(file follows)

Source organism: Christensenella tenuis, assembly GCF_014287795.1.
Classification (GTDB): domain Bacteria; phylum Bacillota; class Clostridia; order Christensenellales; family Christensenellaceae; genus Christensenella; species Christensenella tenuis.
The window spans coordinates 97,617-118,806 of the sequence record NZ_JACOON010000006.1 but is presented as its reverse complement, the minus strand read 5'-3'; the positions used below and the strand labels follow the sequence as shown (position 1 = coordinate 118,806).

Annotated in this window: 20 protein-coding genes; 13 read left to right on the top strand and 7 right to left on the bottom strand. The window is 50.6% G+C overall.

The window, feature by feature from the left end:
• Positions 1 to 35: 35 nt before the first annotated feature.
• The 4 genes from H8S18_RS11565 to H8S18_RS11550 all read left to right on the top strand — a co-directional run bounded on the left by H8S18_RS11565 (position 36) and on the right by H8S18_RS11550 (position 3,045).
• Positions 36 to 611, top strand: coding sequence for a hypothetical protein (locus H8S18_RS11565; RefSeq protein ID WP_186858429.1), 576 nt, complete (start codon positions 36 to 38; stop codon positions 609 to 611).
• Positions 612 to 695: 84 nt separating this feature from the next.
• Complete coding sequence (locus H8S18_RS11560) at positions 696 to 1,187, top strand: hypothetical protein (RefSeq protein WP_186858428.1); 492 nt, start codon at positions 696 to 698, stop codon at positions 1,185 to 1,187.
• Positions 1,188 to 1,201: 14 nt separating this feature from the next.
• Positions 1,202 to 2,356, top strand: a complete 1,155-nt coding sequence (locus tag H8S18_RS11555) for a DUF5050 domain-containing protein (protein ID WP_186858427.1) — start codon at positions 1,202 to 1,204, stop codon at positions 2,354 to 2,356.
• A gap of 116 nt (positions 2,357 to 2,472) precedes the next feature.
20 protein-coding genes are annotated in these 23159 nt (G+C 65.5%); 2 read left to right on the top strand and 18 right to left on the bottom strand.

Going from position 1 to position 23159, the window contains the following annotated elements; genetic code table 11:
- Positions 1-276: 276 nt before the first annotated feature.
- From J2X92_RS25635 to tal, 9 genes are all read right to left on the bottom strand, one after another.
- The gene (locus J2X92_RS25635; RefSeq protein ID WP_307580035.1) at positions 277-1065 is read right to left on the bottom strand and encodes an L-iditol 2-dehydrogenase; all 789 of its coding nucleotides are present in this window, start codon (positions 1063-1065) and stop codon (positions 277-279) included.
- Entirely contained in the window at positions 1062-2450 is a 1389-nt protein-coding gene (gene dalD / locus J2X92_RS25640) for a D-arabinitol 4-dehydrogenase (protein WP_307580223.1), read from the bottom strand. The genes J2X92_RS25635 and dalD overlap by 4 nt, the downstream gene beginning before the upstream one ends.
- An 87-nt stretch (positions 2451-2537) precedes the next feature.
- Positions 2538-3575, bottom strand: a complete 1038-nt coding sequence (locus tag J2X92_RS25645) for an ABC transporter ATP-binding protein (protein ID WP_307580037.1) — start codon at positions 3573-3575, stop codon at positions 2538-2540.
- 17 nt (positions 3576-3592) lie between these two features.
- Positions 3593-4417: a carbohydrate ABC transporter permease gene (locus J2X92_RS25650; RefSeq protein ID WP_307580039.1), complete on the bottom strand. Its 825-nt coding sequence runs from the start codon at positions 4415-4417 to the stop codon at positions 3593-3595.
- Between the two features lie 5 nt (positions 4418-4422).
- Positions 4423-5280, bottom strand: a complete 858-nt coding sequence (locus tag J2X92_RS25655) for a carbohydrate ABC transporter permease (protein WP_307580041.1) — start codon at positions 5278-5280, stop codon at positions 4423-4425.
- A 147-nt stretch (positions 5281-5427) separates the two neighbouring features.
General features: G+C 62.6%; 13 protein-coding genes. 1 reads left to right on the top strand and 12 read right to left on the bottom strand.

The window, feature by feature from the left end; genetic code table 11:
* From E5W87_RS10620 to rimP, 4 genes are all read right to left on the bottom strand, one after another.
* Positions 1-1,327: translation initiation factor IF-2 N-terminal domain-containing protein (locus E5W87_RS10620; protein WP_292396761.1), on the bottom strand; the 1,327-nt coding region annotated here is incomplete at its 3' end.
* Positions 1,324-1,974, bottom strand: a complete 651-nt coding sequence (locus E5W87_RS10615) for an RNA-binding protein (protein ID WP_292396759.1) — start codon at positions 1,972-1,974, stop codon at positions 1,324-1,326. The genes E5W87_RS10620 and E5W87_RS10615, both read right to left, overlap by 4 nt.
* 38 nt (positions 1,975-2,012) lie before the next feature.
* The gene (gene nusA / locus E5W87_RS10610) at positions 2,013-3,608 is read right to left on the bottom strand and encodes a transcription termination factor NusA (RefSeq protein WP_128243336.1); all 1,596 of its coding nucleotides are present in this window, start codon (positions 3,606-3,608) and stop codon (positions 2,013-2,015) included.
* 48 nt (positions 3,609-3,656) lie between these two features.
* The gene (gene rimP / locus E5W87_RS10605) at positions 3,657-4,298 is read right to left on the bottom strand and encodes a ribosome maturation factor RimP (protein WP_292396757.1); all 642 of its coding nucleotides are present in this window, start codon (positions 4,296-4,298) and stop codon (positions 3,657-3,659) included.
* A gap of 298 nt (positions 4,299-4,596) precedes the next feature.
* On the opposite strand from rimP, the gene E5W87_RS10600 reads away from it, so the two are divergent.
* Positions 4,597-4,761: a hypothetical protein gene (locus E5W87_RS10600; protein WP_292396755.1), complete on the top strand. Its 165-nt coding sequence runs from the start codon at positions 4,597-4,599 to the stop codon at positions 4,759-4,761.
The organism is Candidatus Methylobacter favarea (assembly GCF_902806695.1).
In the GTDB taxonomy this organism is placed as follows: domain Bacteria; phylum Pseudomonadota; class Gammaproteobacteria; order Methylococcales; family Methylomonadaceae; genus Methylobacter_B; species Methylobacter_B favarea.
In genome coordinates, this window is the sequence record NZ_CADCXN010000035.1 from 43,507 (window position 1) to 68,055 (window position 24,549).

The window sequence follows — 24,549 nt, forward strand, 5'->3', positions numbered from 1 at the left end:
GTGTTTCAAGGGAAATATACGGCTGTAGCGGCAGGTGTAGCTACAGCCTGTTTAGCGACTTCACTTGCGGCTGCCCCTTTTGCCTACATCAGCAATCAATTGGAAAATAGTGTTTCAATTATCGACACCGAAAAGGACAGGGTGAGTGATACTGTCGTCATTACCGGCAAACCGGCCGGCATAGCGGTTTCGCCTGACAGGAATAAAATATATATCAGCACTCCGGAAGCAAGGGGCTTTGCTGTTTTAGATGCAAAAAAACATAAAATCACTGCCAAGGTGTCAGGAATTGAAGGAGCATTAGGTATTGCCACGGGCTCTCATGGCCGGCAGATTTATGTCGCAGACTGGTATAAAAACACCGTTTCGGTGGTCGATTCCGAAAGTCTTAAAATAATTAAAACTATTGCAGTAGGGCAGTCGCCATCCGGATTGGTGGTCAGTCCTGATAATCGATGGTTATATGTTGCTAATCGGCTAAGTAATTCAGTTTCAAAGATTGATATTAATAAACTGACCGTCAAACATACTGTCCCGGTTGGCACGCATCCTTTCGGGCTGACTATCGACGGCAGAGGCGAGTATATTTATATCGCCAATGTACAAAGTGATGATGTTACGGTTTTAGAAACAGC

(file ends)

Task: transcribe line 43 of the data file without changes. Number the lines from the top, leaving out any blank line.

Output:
GTGTTTCAAGGGAAATATACGGCTGTAGCGGCAGGTGTAGCTACAGCCTGTTTAGCGACTTCACTTGCGGCTGCCCCTTTTGCCTACATCAGCAATCAATTGGAAAATAGTGTTTCAATTATCGACACCGAAAAGGACAGGGTGAGTGATACTGTCGTCATTACCGGCAAACCGGCCGGCATAGCGGTTTCGCCTGACAGGAATAAAATATATATCAGCACTCCGGAAGCAAGGGGCTTTGCTGTTTTAGATGCAAAAAAACATAAAATCACTGCCAAGGTGTCAGGAATTGAAGGAGCATTAGGTATTGCCACGGGCTCTCATGGCCGGCAGATTTATGTCGCAGACTGGTATAAAAACACCGTTTCGGTGGTCGATTCCGAAAGTCTTAAAATAATTAAAACTATTGCAGTAGGGCAGTCGCCATCCGGATTGGTGGTCAGTCCTGATAATCGATGGTTATATGTTGCTAATCGGCTAAGTAATTCAGTTTCAAAGATTGATATTAATAAACTGACCGTCAAACATACTGTCCCGGTTGGCACGCATCCTTTCGGGCTGACTATCGACGGCAGAGGCGAGTATATTTATATCGCCAATGTACAAAGTGATGATGTTACGGTTTTAGAAACAGC